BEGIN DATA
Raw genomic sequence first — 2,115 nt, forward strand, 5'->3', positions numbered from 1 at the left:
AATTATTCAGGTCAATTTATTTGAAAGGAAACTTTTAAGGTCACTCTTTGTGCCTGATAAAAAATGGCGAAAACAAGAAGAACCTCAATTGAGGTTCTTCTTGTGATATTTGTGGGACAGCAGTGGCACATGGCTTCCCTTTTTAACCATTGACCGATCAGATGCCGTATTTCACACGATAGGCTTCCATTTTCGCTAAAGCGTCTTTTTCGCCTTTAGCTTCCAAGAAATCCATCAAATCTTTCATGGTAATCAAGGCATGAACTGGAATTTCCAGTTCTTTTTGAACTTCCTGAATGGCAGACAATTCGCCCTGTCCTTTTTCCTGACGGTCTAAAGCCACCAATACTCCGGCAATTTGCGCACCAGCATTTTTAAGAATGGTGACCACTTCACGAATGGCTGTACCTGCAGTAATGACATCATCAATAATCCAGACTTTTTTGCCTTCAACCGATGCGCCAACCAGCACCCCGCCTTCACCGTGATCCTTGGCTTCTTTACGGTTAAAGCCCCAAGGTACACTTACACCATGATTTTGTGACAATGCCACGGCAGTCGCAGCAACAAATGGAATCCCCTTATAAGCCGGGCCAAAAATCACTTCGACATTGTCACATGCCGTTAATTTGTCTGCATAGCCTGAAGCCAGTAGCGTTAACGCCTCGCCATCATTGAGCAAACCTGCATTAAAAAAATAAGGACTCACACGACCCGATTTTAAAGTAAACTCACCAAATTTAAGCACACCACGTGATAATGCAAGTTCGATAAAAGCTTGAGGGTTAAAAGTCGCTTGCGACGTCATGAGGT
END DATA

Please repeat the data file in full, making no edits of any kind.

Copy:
Raw genomic sequence first — 2,115 nt, forward strand, 5'->3', positions numbered from 1 at the left:
AATTATTCAGGTCAATTTATTTGAAAGGAAACTTTTAAGGTCACTCTTTGTGCCTGATAAAAAATGGCGAAAACAAGAAGAACCTCAATTGAGGTTCTTCTTGTGATATTTGTGGGACAGCAGTGGCACATGGCTTCCCTTTTTAACCATTGACCGATCAGATGCCGTATTTCACACGATAGGCTTCCATTTTCGCTAAAGCGTCTTTTTCGCCTTTAGCTTCCAAGAAATCCATCAAATCTTTCATGGTAATCAAGGCATGAACTGGAATTTCCAGTTCTTTTTGAACTTCCTGAATGGCAGACAATTCGCCCTGTCCTTTTTCCTGACGGTCTAAAGCCACCAATACTCCGGCAATTTGCGCACCAGCATTTTTAAGAATGGTGACCACTTCACGAATGGCTGTACCTGCAGTAATGACATCATCAATAATCCAGACTTTTTTGCCTTCAACCGATGCGCCAACCAGCACCCCGCCTTCACCGTGATCCTTGGCTTCTTTACGGTTAAAGCCCCAAGGTACACTTACACCATGATTTTGTGACAATGCCACGGCAGTCGCAGCAACAAATGGAATCCCCTTATAAGCCGGGCCAAAAATCACTTCGACATTGTCACATGCCGTTAATTTGTCTGCATAGCCTGAAGCCAGTAGCGTTAACGCCTCGCCATCATTGAGCAAACCTGCATTAAAAAAATAAGGACTCACACGACCCGATTTTAAAGTAAACTCACCAAATTTAAGCACACCACGTGATAATGCAAGTTCGATAAAAGCTTGAGGGTTAAAAGTCGCTTGCGACGTCATGAGGT